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The Wines of Bergerac – Clos du Breil

by Martin Walker

Yann Vergniaud’s blue eyes blaze fiercely as he pounds a fist into his other hand and declares: “I keep on saying that we have to stop whipping ourselves in the Bergerac and whining that we’re the poor cousins of Bordeaux. We can make great wines here and we need to believe in ourselves and our potential.”

It is striking to come across such spirit and self-confidence, above all in a young man who is one of the most adventurous and innovative winemakers in the Bergerac. He is also one of those most attuned to the impact of climate change and the need of the vineyards to adapt to what is becoming a dryer climate with grim implications for Merlot, traditionally one of the main grapes of the region.

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The Wines of Bergerac – Rosette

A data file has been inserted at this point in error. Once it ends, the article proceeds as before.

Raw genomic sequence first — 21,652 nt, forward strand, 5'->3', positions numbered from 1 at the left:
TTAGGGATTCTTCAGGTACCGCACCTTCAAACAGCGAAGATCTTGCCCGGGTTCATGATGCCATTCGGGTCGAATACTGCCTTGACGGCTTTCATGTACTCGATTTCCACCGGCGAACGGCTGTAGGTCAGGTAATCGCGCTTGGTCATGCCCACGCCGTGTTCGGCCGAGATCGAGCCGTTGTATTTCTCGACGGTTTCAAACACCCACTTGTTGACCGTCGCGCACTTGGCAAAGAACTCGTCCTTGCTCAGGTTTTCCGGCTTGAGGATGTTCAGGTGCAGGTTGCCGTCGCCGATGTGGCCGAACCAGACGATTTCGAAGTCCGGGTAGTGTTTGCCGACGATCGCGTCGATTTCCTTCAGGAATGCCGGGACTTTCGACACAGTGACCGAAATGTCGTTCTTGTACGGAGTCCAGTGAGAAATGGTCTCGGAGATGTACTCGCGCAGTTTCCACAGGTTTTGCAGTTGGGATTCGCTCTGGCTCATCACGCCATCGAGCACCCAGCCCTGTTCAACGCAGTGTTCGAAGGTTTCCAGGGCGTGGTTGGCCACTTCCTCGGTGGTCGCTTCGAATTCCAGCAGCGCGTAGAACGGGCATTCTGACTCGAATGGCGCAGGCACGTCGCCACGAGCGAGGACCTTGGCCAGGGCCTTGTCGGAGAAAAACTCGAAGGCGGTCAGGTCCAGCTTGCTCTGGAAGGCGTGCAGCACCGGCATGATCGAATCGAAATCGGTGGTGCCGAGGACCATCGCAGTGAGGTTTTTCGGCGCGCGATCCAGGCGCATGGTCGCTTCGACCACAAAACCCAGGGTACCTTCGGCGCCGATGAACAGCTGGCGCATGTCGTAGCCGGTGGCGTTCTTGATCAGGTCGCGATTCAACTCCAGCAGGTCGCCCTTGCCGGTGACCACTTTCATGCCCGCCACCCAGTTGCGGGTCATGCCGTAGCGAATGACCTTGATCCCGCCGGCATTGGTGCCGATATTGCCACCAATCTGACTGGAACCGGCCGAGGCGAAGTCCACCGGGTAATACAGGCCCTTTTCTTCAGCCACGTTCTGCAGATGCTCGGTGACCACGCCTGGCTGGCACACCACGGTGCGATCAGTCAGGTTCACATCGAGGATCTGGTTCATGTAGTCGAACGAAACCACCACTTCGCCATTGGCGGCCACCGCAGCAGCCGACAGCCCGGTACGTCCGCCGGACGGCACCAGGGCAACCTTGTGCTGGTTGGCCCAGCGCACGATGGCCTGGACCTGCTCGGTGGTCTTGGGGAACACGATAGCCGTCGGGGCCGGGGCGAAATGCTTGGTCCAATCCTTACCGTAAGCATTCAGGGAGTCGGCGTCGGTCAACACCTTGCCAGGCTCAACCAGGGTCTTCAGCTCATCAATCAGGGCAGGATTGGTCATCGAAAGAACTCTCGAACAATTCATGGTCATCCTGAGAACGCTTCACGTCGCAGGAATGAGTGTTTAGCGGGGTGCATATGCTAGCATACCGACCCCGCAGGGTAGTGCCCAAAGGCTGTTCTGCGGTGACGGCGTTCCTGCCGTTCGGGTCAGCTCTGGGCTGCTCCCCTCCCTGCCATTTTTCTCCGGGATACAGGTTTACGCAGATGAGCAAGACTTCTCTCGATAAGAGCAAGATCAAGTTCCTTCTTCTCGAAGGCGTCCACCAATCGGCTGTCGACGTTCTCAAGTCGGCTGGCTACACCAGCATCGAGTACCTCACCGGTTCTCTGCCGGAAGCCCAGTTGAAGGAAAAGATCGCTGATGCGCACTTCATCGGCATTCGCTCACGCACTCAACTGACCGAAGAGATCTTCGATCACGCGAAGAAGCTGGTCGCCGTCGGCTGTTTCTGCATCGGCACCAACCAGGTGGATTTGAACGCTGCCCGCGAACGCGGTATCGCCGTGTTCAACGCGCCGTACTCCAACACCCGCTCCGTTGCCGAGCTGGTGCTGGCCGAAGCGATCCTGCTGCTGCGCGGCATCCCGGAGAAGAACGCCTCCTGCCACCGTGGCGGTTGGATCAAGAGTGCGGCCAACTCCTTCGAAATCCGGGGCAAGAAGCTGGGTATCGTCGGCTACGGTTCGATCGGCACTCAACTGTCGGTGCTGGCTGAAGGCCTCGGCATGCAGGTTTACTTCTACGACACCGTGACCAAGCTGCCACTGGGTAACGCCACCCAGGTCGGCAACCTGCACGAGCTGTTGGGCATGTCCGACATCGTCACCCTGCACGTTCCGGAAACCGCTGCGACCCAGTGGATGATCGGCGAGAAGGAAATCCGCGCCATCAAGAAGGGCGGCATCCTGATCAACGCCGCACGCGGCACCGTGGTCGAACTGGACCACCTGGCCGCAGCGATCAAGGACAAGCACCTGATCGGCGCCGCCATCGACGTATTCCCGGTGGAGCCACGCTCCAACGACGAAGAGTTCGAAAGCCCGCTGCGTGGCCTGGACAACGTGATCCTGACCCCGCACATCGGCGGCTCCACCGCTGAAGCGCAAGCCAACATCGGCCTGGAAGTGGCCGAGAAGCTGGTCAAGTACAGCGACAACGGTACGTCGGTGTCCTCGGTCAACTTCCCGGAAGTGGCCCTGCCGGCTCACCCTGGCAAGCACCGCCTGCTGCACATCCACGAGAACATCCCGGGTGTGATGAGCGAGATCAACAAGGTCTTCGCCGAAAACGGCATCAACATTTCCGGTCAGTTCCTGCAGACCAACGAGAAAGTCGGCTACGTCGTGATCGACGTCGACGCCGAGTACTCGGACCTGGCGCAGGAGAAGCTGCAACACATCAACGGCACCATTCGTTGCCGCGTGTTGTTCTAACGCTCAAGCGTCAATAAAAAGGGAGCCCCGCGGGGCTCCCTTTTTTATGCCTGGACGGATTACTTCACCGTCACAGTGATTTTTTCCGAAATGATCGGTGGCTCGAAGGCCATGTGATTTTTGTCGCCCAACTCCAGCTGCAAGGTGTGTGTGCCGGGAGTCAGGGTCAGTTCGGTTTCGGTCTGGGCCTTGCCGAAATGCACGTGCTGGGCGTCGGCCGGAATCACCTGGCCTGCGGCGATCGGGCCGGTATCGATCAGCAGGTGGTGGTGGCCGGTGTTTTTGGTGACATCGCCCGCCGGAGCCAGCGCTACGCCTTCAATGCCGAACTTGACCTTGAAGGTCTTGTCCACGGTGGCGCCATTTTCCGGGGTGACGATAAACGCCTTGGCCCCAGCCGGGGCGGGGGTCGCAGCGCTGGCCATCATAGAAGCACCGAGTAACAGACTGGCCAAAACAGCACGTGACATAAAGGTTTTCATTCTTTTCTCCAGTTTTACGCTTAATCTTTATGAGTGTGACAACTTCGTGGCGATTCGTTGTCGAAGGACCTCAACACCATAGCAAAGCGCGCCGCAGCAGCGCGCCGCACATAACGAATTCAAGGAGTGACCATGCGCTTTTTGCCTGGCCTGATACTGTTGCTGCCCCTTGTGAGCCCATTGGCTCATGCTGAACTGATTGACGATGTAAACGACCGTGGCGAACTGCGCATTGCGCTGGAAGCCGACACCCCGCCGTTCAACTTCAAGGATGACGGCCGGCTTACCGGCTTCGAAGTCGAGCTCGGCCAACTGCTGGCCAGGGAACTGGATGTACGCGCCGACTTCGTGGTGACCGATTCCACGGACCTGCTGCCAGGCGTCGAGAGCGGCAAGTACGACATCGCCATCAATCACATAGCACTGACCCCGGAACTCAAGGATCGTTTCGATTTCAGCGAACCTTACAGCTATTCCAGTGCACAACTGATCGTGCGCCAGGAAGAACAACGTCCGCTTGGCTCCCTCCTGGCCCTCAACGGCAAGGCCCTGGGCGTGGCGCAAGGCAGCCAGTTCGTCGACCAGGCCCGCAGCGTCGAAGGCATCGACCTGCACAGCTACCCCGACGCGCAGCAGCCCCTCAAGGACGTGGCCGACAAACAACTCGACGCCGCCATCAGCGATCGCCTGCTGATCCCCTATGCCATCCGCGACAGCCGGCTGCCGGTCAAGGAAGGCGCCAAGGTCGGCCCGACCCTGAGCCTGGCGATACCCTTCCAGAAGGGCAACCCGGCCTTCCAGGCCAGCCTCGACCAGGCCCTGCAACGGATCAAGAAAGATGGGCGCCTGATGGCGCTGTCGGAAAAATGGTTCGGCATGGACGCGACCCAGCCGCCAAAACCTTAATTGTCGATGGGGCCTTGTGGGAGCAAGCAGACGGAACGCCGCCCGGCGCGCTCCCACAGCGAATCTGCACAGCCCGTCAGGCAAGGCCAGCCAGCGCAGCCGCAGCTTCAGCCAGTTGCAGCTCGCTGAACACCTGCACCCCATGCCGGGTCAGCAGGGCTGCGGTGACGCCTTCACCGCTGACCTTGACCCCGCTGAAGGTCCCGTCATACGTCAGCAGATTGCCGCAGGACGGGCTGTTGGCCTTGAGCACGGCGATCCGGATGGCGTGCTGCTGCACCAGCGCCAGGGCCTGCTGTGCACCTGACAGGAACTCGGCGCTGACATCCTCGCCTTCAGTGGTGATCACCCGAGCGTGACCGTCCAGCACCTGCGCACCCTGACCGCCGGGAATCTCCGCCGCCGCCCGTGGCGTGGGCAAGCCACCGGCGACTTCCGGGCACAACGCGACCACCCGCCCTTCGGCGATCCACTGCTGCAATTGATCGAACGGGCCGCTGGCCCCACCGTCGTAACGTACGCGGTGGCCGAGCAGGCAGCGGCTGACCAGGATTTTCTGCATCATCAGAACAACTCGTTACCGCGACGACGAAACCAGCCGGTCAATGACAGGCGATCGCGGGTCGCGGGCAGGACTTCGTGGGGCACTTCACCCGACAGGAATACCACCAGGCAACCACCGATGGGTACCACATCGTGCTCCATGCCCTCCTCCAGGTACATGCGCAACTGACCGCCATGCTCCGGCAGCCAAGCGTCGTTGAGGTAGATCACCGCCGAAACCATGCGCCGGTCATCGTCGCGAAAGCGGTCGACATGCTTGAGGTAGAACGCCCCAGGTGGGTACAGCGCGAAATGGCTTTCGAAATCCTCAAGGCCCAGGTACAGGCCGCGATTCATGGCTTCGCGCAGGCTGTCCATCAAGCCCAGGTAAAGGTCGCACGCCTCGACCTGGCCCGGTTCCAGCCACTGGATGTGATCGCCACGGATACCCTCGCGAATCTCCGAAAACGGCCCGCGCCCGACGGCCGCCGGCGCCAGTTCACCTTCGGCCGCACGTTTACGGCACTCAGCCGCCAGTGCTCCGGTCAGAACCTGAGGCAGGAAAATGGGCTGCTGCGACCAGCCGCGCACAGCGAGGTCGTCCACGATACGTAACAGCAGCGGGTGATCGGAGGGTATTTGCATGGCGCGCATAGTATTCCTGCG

by Martin Walker

These long summer evenings are just right for a drink you’ll find only in the Bergerac. It almost died out but it’s making a comeback. Welcome to the Rosette revolution.

Ask most people in the wine business about Rosette and they’ll assume you’re talking about one of the American-European hybrid grape varieties that Albert Seibel developed in the late 19th century to save the French wine industry from the scourge of phylloxera. Seibel, trained as a physician, grafted European grape varieties onto the stems of American grapes that had a natural resistance.

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The Wines of Bergerac – Summer markets and fetes

by Martin Walker